I hope everyone had a wonderful Mother’s Day. We had a nice relaxing day which ended with a meal I did not cook. But now it’s Monday.
I didn’t post a meal plan last week because my husband was out of town and my daughter was sick. I made the easy chicken noodle soup again and still can’t believe how quickly this meal comes together (especially when I cheat with store-bought rotisserie chicken).
I also discovered an amazing recipe for restaurant-style salsa on Pioneer Women. She does a fantastic job with her recipes – great pictures, instructions, and humor. I made the salsa for a family get together and everyone loved it! I plan to make it every couple of weeks and keep it in the fridge.
This week I have a couple of new items to try including Pesto Parm Chicken and Red Beans and Brown Rice for Wednesday, the long slow cooker day. I haven’t found a red beans and rice recipe I love yet so let’s hope this one is a keeper.
What’s Cooking This Week
Monday: Have it Your Way Tacos inspired by Liz Weiss, MS, RD
Tuesday: Chicken Pesto Parm with Couscous and Vegetable Stir fry and Bread
Wednesday: Red Beans and Brown Rice served with a salad and fruit (let’s hope Anna goes for this one!)
Friday: Salmon topped with spinach, tomatoes and mushrooms, mac and cheese and green salad and fruit.
A post on Simple Bites — Stocking Your Pantry for Success — got me thinking about my biggest meal-planning challenge.
Right now, I pick items for the week and make one big shopping trip (Sunday) followed by a little one later in the week (Friday). The Friday trip is supposed to be spent at the farmer’s market getting mostly perishable items like fruits & veggies. But lately, I end up running low on something else like soap or cereal, and that makes me choose the grocery store instead.
We do stock up on certain items like paper towels, spices, and toilet paper but I haven’t been keeping the rest of my pantry full of items I use on a regular basis (broth, beans, pasta, canned tomatoes, etc).
So I’ve decided to have a monthly shopping trip dedicated to buying adequate amounts of the nonperishable items I use most often.
Maybe I’ll even have inventory day and get up at 5 in the morning like they to in restaurants. Just writing that makes me realize it’s a bad idea.
I’m hoping this decreases my weekly trips to the grocery store allowing me more time to go to the Farmer’s Market to get fresh and local produce.
I’m curious, does anyone else shop this way?
The Environmental Working Group released its 2010 Dirty Dozen and Clean 15 for Produce. For those not familiar, the EWG routinely tests produce for pesticide residues so consumers can decide when it’s worth it to buy organic.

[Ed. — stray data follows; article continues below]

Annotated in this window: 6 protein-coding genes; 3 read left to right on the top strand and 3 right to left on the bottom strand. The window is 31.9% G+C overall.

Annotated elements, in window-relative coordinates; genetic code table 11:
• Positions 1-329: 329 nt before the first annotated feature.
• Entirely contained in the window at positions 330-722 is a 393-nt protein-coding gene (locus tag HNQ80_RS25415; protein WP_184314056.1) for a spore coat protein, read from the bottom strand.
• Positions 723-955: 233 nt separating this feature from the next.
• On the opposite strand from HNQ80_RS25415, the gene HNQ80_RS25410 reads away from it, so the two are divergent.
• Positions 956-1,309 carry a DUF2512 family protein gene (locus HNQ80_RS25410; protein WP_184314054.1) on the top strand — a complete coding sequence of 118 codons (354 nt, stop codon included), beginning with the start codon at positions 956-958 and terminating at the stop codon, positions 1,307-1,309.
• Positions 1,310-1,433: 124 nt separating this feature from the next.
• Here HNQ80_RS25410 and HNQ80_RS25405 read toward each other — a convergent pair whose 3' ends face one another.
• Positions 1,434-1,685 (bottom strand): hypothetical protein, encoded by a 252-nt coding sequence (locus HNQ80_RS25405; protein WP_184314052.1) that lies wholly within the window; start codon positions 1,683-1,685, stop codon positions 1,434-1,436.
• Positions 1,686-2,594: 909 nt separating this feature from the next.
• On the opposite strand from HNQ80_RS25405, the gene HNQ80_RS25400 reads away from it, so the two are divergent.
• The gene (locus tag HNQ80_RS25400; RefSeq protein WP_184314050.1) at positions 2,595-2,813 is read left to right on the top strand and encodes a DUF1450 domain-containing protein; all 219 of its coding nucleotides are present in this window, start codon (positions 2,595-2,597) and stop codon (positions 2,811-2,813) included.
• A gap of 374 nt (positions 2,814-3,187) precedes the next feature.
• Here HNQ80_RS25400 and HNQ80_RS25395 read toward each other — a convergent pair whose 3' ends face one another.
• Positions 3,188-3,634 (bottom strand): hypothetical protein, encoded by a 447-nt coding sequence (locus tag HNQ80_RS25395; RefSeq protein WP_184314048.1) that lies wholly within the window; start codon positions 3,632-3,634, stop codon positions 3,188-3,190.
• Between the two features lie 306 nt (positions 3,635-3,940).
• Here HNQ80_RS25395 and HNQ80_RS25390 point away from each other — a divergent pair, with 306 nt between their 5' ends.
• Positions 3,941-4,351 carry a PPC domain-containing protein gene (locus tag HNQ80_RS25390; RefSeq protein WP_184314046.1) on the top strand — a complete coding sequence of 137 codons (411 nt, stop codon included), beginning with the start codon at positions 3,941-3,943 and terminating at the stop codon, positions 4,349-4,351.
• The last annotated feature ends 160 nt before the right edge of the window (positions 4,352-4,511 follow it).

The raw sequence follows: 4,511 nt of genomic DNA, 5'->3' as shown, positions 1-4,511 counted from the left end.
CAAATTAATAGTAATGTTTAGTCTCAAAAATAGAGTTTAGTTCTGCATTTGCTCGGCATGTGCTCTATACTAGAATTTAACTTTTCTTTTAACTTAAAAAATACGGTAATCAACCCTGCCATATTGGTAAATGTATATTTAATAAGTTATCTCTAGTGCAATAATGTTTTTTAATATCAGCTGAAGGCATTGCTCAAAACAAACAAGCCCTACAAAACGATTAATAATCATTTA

The produce with the highest level of pesticides (dirty dozen) are celery, peaches, strawberries, apples, blueberries, nectarines, bell peppers, kale, cherries, potatoes, grapes (imported) and spinach.
The produce with the lowest levels of pesticides (Clean 15) include onions, avocado, pineapple, mangos, eggplant, cantaloupe, honeydew melon, sweet potatoes, grapefruit, mangos, kiwi, sweet peas, asparagus, cabbage, and sweet corn.
I rely on this list since I don’t buy everything organic.
Well, that’s it for now. Have a great week and let me know how you are doing!
Want to create your own dinner rotation? Get step-by-step help in Maryann’s book The Family Dinner Solution.
Besides the salsa, does The Pioneer Woman make healthy foods?
Maryann Tomovich Jacobsen, MS, RD says
I don’t follow her site on a regular basis but I think she cooks everything — some healthy and some not so healthy.
I grocery shop once a week with The Grocery Game, she teaches how to stockpile and buy items at rock bottom prices by combining sales & coupons so that keeps my pantry well stocked with the basics you discuss. There are tons of similar websites & blogs that match coupons with sales but I’ve found most of those you end up driving to several different stores each week and I just don’t have time for that. For most of my fruits & veggies, I get them from Bountiful Baskets every 2 weeks, a volunteer co-op mostly in the west states. It’s great as it provides whatever is in season so I get the chance to try new veggies that we may not normally buy. They have conventional & organic pick up sites.
Thanks for sharing the salmon recipe. It has vegetables PLUS it is ready in less than 30 minutes.
I grew up on a farm in the middle of no where… my mom had lots of shelves in the basement FULL of canned goods. The nearest grocery store was 30 minutes away and during the winter sometimes we couldn’t leave the house. The pantry was critical to having any possible meals! Mom had a certain stock point and replenished as she used it. I live closer to town now, but I also have a pantry that is also full. I keep several on hand of everything, buying on sales and just as needed. I consider it important for many reasons but especially for disasters – I want to be independent and not rely on disaster aide if the situation ever arises. The aide is good if needed, but I want to not ever have to need it – this is one way I can do that.
Mama Melissa says
I hope you got to try the CousCous! I just made it again last night and finally posted a pic on my blog… http://thesassyapron.blogspot.com/2010/05/couscous-and-vegetable-stir-fry.html
Still one of my favorite (healthy) quick-meals… hands down!
Maryann Tomovich Jacobsen, MS, RD says
It turned out good but your picture looks better (and prettier). I’ll have to try it again!